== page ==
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Prince Charles Traces His Roots Back To Romania

28 Iul 2005
Prince Charles, heir to the British throne, visits regularly Romania, and particularly the Transylvanian region, where he also bought a house.
Few people know, however, that Charles traces his family roots back here. The crest of the Rhedey family, which gave one of his great-great-great grandmothers, stays on the walls of the Reformed Church in Cluj.

This is one of the protestant churches in Romania which hosted for the past three hundred years a collection of family crests relevant for both Romania and Hungary.
The Reformed Church in Cluj city - which traditionally has no images of saints adorning its walls, as other churches have - carries 119 crests of the Transylvanian nobility of past centuries, like the Banffy, Rhedey, Bethlen, Teleki, Kemeny or Apalfy.

The church was built between 1486 and 1510 by a Franciscan mason, who also erected two similar churches in Szeged and Nyirbaton, on orders from Matei Corvin, the Hungarian King. The first crest in the collection in the church in Cluj dates from 1666.

"These are actually burial symbols, carrying in the center the family crest and, on the sides, decorations of flowers, angels and skulls which are the symbols of death. The crests were used during the burial ceremony," explains Esther Szabo, the church guide.
The crests were placed in the burial chambers, with the coffins, where they were discovered in 1910, when the church was renovated.

The practice of burying the dead inside the church was banned during the reign of Austrain Emperress Maria Theresa, when all burial chambers were sealed, only to be reopened during the 1910 renovation. "This is how the crests were discovered and assembled into this collection, in 1913," explains Szabo.
Twelve obituaries also make part of the collection. They were printed by Mintalfalusi Kiss Mihlas, who studied in The Netherlands and founded the print house in Fagaras.

Charles’ distant relative was "Claudia the Beautiful," of the Rhedey family. She was born on 1 September 1812, in Sangeorgiu de Padure, Mures County. When she was 15, Claudia Rhedey fell in love with Prince Alexander Wurttemberg, but could not marry him because Ferenc Rhedey, her father, opposed the union. Still, Claudia and Alexander continued their love affair meeting in Austria and, in 1835, they married, after Claudia’s father died the same year. They had three children: Claudia, in 1836, Ferenc in 1837, and Amalia in 1838.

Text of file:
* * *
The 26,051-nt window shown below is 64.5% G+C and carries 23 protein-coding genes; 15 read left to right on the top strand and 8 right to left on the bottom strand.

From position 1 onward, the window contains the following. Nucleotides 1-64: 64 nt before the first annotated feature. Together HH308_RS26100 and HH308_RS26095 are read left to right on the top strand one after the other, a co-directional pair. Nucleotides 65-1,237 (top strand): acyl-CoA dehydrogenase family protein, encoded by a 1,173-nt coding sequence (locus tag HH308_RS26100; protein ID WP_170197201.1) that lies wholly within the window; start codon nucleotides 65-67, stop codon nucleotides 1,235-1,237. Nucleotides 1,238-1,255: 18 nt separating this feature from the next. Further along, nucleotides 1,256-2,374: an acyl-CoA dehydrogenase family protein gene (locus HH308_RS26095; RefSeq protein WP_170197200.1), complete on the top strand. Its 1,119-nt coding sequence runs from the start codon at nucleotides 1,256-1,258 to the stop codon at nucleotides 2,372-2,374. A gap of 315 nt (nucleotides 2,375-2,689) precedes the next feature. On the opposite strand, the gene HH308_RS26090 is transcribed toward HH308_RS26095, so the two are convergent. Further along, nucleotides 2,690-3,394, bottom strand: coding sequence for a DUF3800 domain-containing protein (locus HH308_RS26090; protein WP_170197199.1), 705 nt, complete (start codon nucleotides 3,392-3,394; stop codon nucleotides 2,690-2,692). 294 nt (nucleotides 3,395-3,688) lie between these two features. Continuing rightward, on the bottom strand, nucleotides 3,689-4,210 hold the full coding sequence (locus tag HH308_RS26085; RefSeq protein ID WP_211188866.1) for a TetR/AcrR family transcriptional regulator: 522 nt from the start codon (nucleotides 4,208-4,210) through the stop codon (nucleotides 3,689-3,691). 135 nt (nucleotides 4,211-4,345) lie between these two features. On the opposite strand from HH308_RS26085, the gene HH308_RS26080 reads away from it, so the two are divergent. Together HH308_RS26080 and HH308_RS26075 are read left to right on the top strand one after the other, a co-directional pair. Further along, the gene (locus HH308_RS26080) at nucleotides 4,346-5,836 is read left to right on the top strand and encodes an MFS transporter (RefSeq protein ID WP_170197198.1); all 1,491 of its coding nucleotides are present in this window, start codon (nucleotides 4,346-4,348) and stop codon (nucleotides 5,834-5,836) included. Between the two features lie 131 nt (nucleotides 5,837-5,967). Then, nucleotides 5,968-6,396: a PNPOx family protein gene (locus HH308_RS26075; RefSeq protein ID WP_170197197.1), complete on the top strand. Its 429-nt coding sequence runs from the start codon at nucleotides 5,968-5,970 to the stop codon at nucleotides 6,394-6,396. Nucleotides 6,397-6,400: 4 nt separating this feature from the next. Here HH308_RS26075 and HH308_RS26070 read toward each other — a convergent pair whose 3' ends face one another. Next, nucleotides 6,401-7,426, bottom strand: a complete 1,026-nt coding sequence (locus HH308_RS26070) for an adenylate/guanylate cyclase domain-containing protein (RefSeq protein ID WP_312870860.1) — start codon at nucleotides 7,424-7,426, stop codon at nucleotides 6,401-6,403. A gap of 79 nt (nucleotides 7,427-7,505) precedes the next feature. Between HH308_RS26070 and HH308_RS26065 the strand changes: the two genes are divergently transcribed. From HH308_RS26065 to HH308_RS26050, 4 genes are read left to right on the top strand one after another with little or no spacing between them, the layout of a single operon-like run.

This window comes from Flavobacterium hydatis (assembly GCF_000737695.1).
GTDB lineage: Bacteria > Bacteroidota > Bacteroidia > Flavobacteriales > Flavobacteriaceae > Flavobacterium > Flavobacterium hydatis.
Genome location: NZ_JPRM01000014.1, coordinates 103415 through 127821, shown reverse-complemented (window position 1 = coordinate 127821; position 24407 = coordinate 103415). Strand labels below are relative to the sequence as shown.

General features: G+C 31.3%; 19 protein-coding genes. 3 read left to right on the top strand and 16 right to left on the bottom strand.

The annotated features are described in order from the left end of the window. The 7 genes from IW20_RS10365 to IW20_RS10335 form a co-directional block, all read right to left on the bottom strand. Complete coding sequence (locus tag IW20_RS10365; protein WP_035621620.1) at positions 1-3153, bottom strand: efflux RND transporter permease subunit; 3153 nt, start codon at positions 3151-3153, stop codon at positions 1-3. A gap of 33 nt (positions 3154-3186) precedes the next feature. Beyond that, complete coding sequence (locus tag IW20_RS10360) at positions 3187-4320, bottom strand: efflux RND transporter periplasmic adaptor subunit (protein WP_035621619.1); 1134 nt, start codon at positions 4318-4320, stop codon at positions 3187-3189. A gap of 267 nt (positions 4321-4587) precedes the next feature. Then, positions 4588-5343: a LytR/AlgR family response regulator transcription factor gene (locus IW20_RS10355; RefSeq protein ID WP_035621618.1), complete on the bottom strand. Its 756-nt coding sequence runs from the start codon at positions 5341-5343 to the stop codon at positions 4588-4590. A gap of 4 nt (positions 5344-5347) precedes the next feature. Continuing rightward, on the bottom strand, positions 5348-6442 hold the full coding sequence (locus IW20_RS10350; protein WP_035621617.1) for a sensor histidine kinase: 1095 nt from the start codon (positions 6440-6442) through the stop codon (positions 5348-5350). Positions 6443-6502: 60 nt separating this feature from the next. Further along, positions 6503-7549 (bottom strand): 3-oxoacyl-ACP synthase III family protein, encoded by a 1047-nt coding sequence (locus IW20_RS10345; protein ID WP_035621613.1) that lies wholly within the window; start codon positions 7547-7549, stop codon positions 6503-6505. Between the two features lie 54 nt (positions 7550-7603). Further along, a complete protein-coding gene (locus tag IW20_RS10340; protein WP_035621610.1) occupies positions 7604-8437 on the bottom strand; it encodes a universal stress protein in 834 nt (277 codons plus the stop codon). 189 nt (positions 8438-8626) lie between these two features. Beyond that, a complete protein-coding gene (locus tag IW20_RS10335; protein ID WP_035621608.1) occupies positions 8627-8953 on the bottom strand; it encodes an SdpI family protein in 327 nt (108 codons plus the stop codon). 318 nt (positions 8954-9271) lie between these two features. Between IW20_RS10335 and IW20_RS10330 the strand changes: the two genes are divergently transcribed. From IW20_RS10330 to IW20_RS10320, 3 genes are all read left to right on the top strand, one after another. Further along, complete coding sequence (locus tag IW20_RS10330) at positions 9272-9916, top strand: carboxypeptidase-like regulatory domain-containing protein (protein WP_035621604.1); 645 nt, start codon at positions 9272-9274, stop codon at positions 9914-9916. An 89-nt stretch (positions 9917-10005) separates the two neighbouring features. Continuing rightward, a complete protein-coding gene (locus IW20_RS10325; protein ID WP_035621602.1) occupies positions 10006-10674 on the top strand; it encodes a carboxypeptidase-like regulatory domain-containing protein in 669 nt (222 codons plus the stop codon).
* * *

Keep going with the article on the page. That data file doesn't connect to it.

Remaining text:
The love story ended abruptly when Claudia died, before turning 30, while being pregnant with her fourth child. It was 29 October 1841. Some said she died in a coach accident, others that she had a severe hemorrhage because of a miscarriage.
After his wife died Alexander Wurttemberg left Vienna and lived with his three children in Sangeorgiu de Padure, in nowadays Romania, to be close to his wife’s tomb. Claudia and Alexander’s son, Ferenc Wurttemberg (also known as Franz Paul Karl Ludwig Alexander Herzog von Teck), married the British Princess Mary Adelaide. Their daughter, Princess Mary von Teck, married George the V-th, who was the grandson of Queen Victoria, and later became the grandfather of Queen Elisabeth the II.

On 27 April 1989, in his speech for the opening of the Exhibition "For Building a Better England", Prince Charles, criticized the demolishing of villages in rural Romania, reminding that the tomb of his own ancestor, in Sangerogiu de Padure, was in danger of being destroyed by the then communist authorities, along the memories and monuments of Romanians living there.

Sangeorgiu de Padure is one of the oldest localities in Romania, dating back to the Bronze and Iron Age. Its name recalls both religion and topography: Saint George and the woods surrounding the place.
The first written document proving the locality existed dates back in 1333, and recorded taxes being paid to the Pope.

A gothic style church was built here during the 14th century, which was renovated in 1760 and fully restored in 1935. The castle of the Rhedey family was built during the 13th century by Laszlo Rhedey, on top of an older castle, and was renovated in 1759 and 1809, when it took its neo-baroque look.
In 1935 the castle was restored again, with money donated by Princess Mary of Great Britain.
All these buildings and the church were connected with a maze of underground tunnels, dug for both military and regular use. The first Romanian language school was opened in Sangeorgiu de Padure on 6 August 1874. To date 4,500 people, Romanians and ethnic Hungarians, live in Sangeorgiu de Padure, where the tomb of Charles’ relative is located.
Translated By Anca Paduraru
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